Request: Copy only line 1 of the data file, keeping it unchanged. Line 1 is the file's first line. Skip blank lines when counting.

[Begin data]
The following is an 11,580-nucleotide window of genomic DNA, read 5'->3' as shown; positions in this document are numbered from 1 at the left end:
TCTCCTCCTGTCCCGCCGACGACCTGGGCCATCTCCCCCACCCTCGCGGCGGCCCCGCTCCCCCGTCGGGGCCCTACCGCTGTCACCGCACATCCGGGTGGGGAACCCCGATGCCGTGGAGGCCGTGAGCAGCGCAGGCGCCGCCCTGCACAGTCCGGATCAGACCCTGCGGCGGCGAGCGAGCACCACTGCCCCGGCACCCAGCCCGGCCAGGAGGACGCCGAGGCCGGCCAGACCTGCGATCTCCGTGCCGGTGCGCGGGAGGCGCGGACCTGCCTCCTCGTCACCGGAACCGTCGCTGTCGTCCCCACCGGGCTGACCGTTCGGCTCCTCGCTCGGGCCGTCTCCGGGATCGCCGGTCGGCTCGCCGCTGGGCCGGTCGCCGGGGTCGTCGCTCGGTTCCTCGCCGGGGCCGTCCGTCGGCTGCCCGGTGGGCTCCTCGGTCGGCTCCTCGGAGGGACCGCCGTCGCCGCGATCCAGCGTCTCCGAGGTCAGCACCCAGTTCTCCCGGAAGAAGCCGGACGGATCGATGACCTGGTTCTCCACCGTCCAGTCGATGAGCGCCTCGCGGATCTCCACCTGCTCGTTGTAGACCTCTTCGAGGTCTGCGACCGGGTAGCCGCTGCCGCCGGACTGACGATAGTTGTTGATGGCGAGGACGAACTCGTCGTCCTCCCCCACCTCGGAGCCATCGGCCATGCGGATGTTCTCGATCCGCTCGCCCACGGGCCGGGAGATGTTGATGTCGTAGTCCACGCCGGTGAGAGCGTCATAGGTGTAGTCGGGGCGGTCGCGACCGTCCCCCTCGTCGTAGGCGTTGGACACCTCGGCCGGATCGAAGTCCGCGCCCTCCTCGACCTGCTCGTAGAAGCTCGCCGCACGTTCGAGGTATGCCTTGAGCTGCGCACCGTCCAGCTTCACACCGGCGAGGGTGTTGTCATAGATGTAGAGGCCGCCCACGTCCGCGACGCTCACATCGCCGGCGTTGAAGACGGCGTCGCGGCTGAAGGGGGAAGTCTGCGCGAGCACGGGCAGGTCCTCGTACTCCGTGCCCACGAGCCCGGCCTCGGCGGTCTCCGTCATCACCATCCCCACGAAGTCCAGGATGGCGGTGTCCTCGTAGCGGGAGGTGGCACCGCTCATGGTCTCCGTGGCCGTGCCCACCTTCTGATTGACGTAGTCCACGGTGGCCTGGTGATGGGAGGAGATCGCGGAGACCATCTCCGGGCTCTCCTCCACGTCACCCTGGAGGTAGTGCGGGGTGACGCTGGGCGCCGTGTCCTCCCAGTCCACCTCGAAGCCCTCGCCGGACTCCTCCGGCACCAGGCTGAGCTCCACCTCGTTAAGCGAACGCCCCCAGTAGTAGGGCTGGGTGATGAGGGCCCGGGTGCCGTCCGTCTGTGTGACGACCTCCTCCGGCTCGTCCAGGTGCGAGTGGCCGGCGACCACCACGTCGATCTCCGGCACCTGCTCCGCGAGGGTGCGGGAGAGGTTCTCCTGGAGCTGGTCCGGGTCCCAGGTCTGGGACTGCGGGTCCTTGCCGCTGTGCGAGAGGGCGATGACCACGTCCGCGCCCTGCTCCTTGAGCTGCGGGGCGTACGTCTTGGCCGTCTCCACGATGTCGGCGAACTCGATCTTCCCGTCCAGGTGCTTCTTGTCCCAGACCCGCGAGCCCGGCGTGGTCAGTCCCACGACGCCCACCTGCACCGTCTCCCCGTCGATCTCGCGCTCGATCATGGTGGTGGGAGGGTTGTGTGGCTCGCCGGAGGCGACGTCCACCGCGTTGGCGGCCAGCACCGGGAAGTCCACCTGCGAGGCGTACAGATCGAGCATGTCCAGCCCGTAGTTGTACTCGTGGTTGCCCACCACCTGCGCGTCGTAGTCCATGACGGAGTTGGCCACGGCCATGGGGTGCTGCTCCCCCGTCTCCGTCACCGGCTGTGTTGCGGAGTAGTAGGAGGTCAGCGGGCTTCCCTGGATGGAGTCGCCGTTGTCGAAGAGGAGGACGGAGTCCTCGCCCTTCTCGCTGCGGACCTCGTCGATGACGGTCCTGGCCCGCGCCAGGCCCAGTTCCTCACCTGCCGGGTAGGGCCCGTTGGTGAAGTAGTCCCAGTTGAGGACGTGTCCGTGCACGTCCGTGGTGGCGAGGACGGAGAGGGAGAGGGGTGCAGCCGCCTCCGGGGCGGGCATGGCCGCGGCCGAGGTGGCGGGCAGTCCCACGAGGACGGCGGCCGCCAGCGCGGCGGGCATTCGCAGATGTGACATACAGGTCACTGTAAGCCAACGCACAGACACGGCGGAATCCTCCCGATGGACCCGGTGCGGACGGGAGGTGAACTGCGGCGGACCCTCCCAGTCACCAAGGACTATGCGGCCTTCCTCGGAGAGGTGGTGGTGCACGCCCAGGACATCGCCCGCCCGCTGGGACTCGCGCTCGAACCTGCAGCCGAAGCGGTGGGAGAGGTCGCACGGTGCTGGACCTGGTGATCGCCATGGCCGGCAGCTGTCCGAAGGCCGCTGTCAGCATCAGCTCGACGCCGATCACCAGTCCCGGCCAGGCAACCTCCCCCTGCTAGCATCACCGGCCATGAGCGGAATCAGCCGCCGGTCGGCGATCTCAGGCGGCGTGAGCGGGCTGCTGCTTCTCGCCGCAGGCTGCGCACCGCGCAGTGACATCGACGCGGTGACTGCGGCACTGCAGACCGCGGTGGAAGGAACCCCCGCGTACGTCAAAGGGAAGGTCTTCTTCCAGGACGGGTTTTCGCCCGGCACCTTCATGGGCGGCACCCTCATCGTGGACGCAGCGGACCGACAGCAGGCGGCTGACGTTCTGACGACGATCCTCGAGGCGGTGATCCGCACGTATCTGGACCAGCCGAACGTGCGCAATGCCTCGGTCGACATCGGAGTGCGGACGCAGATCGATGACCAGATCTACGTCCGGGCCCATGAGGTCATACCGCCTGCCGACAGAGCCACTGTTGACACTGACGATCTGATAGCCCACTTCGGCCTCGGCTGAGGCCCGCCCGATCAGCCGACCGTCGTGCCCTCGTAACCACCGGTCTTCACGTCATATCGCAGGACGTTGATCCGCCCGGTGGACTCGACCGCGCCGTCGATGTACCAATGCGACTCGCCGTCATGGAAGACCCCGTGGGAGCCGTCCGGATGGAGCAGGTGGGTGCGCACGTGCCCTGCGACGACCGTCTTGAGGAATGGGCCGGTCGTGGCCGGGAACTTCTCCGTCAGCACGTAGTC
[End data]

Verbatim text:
The following is an 11,580-nucleotide window of genomic DNA, read 5'->3' as shown; positions in this document are numbered from 1 at the left end: